Roy Lichtenstein was one of the most influential and innovative artists of the second half of the twentieth century. He is preeminently identified with Pop Art, a movement he helped originate, and his first fully achieved paintings were based on imagery lifted from comic strips and advertisements and rendered in a style mimicking the crude printing processes of newspaper reproduction. These paintings reinvigorated the American art scene and altered the history of modern art. Lichtenstein’s success was matched by his focus and energy, and after his initial triumph in the early 1960s, he went on to create an oeuvre of more than 5,000 paintings, prints, drawings, sculptures, murals and other objects celebrated for their wit and invention.
Roy Fox Lichtenstein was born on October 27, 1923, in New York City, the first of two children born to Milton and Beatrice Werner Lichtenstein.
Most famously, Lichtenstein appropriated the Benday dots, the minute mechanical patterning used in commercial engraving, to convey texture and gradations of color—a stylistic language synonymous with his subject matter. The dots became a trademark device forever identified with Lichtenstein and Pop Art.
Among the first extant paintings in this new mode—based on comic strips and illustrations from advertisements—were Popeye and Look Mickey, which were swiftly followed by The Engagement Ring, Girl with Ball and Step-on Can with Leg. The artist also ventured beyond comic book subjects, essaying paintings based on oils by Cézanne, Mondrian and Picasso, as well as still life and landscapes.
Lichtenstein became a prolific print maker and in both two- and three-dimensional pieces, he employed a host of industrial or “non-art” materials, and designed mass-produced editioned objects that were less expensive than traditional paintings and sculpture. Participating in one such project—the American Supermarket show in 1964 at the Paul Bianchini Gallery, for which he designed a shopping bag. The late 1960s also saw Lichtenstein’s first museum surveys: in 1967 the Pasadena Art Museum initiated a traveling retrospective, in 1968 the Stedelijk Museum in Amsterdam presented his first European retrospective, and in 1969 he had his first New York retrospective, at the Solomon R. Guggenheim Museum.
Wanting to grow, Lichtenstein turned away from the comic book subjects that had brought him prominence. In the late 1960s his work became less narrative and more abstract, as he continued to meditate on the nature of the art enterprise itself. He began to explore and deconstruct the notion of brushstrokes—the building blocks of Western painting. Brushstrokes are conventionally conceived as vehicles of expression, but Lichtenstein made them into a subject. Modern artists have typically maintained that the subject of a painting is painting itself. Lichtenstein took this idea one imaginative step further: a compositional element could serve as the subject matter of a work and make that bromide ring true.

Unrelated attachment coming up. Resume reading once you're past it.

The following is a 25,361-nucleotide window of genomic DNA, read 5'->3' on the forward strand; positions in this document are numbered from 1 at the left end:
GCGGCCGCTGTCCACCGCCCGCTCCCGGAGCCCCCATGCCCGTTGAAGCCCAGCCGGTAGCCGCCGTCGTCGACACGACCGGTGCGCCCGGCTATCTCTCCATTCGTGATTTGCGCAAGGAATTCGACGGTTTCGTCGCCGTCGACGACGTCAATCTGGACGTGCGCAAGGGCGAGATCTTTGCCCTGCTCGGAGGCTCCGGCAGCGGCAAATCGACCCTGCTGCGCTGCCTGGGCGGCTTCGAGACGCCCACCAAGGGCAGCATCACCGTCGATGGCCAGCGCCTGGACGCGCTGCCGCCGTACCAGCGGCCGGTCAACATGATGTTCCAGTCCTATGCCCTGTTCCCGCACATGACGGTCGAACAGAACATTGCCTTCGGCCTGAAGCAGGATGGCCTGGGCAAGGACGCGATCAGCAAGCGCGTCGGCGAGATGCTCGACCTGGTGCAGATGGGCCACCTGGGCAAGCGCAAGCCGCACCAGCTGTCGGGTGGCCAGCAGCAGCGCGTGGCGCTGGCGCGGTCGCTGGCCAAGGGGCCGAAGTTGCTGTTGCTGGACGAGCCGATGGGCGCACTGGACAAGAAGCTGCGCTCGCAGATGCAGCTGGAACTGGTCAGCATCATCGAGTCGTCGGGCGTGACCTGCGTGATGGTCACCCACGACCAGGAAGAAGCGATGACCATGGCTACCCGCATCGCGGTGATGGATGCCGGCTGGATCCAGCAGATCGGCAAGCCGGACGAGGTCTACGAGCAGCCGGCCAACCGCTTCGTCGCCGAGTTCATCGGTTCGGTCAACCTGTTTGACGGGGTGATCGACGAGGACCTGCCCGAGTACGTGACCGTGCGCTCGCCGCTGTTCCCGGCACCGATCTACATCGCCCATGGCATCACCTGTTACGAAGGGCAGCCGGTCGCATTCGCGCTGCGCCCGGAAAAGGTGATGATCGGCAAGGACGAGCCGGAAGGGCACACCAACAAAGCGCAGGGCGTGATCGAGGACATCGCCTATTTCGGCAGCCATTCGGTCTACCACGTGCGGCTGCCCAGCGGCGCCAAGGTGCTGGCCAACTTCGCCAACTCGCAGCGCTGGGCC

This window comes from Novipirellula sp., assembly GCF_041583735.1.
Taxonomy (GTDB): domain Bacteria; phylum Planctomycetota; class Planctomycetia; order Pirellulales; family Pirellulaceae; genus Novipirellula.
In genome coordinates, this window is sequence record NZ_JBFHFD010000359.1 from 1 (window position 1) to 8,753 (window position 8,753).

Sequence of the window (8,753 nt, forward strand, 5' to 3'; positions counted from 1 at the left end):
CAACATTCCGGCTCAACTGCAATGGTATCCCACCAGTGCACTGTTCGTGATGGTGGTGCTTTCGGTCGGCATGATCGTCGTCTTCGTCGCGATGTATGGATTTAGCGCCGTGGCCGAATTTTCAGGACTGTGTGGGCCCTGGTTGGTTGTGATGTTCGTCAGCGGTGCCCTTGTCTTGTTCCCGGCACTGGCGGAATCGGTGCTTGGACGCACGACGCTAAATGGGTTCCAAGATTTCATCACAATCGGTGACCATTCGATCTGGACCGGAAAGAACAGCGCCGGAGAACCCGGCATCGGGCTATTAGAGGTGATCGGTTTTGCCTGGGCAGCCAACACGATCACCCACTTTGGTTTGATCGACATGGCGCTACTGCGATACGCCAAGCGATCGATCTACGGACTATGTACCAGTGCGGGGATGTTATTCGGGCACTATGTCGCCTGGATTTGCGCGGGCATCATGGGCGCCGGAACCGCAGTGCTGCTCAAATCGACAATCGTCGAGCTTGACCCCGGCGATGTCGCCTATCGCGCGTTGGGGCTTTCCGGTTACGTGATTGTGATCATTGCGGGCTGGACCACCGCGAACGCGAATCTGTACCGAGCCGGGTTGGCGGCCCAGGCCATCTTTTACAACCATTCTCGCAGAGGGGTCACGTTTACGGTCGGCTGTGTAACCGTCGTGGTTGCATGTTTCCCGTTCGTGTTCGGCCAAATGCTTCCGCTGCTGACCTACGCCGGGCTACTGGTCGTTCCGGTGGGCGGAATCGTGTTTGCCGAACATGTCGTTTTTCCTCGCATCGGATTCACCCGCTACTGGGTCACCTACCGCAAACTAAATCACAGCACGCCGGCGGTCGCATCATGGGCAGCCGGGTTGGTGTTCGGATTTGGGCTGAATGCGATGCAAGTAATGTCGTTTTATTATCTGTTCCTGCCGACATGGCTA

The search for new forms and sources was even more emphatic after 1970. During the fertile decade of the 1970s, Lichtenstein probed an aspect of perception that had steadily preoccupied him: how easily the unreal is validated as the real because viewers have accepted so many visual conceptions that they don’t analyze what they see. In the Mirror series, he dealt with light and shadow upon glass, and in the Entablature series, he considered the same phenomena by abstracting such Beaux-Art architectural elements as cornices, dentils, capitals and columns. Another entire panoply of works produced during the 1970s were complex encounters with Cubism, Futurism, Purism, Surrealism and Expressionism. Lichtenstein expanded his palette beyond red, blue, yellow, black, white and green, and invented and combined forms. He was not merely isolating found images, but juxtaposing, overlapping, fragmenting and recomposing them. In the words of art historian Jack Cowart, Lichtenstein’s virtuosic compositions were “a rich dialogue of forms—all intuitively modified and released from their nominal sources.”
The Interiors, mural-sized canvases inspired by a miniscule advertisement in an Italian telephone book, delve again into the perceptual ambiguities of reflections from windows and mirrors. The Nudes reprise the theme of women in a romance-comic mode, which Lichtenstein had introduced in the 1960s and amplified in lush Surrealist-inspired beach scenes in the 1970s. As with the Interiors, there is ample quotation of elements from earlier canvases, the furniture of Lichtenstein’s painted world. He also used the series to investigate mixing chiaroscuro (which he devised with dots and shading) with flat areas of color. This effect was brought to an ultimate pitch in his Chinese Landscapes, Lichtenstein’s final encounter with a monumental art tradition—and one of his most subtle. Configurations of land, water, mountains and air found in Song dynasty paintings and scrolls are simulated by softly drifting fields of graduated dots. None of Lichtenstein’s usual black outlines define the monochromatic forms, which heightens the contemplative and abstract quality of the series.
In August 1997, Lichtenstein fell ill with pneumonia. He died unexpectedly of complications from the disease on September 29, 1997, at the age of 73, in New York City.